Manna vs Wanna - What's the difference?

manna | wanna |

As a noun manna

is .

As a contraction wanna is

or wanna can be .



Alternative forms

* (possibly archaic) mana


  • Food miraculously produced for the Israelites in the desert in the book of Exodus.
  • By extension, any good thing which comes into one's hands by luck or good fortune.
  • The sugary sap of the manna gum tree which oozes out from holes drilled by insects and falls to the ground around the tree.[]
  • * 1966 , Bill Beatty, Tales of Old Australia , National Distributors, ISBN 1-86436-013-5, page 14, discussing old Australian foods
  • The icing on the cake was made from manna, which was gathered under the manna gums. Manna mixed with milk made a splendid icing.

    Derived terms

    * Australian manna * manna ash * mannitol * mannose * Persian manna * tamarisk manna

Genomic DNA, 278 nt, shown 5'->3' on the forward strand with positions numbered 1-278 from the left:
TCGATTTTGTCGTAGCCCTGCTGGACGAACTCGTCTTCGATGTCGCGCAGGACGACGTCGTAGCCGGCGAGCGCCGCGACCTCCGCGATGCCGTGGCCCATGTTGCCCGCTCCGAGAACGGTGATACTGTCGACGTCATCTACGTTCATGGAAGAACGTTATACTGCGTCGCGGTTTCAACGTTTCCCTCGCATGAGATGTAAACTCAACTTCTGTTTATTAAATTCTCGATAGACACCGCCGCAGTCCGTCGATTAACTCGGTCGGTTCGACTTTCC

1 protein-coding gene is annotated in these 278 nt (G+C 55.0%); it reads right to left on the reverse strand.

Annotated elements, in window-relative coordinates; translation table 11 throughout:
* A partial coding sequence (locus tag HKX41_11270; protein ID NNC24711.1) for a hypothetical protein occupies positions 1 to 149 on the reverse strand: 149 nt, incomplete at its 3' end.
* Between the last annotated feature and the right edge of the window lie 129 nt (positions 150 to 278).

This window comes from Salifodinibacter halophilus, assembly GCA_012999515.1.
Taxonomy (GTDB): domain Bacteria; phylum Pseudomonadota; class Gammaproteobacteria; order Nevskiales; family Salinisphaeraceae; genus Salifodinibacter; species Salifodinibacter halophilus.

* ----



    Etymology 1

    Written form of a of "want a", used informally in most English dialects


  • I wanna puppy!

    Etymology 2

    Written form of a of “want to”, used informally in most English dialects


  • I wanna go home!
    Derived terms
    * wanna contraction
    Usage notes
    Much more common in first and second person singular (“I wanna”, “you wanna”) than in third person singular or (first or third person) plural affirmative (“he wanna”, “she wanna”, “we wanna”, “they wanna”), and subjectively judged as flatly incorrect for third person, and marginal in plural.He Wanna Be Adored]”, [ Crooked Timber, Brian Weatherson, January 30, 2004 However, all forms find some use, particularly in song lyrics. Rejection of third person singular affirmative *“he wanna” and *“she wanna” can be explained by “want to” reducing to wanna , but “wants to” not doing so, instead being pronounced approximately as “wants ta”. This objection does not arise in the negative (“he doesn’t wanna”, “she doesn’t wanna”), due to the absence of -s in the negative: “he does not want to”, “she does not want to”, and these forms are both common and unobjectionable. First and third person plural affirmative is also quite uncommon and somewhat objectionable, with the negative forms being very common, without an apparent explanation.


    See also

    * gonna * gotta ----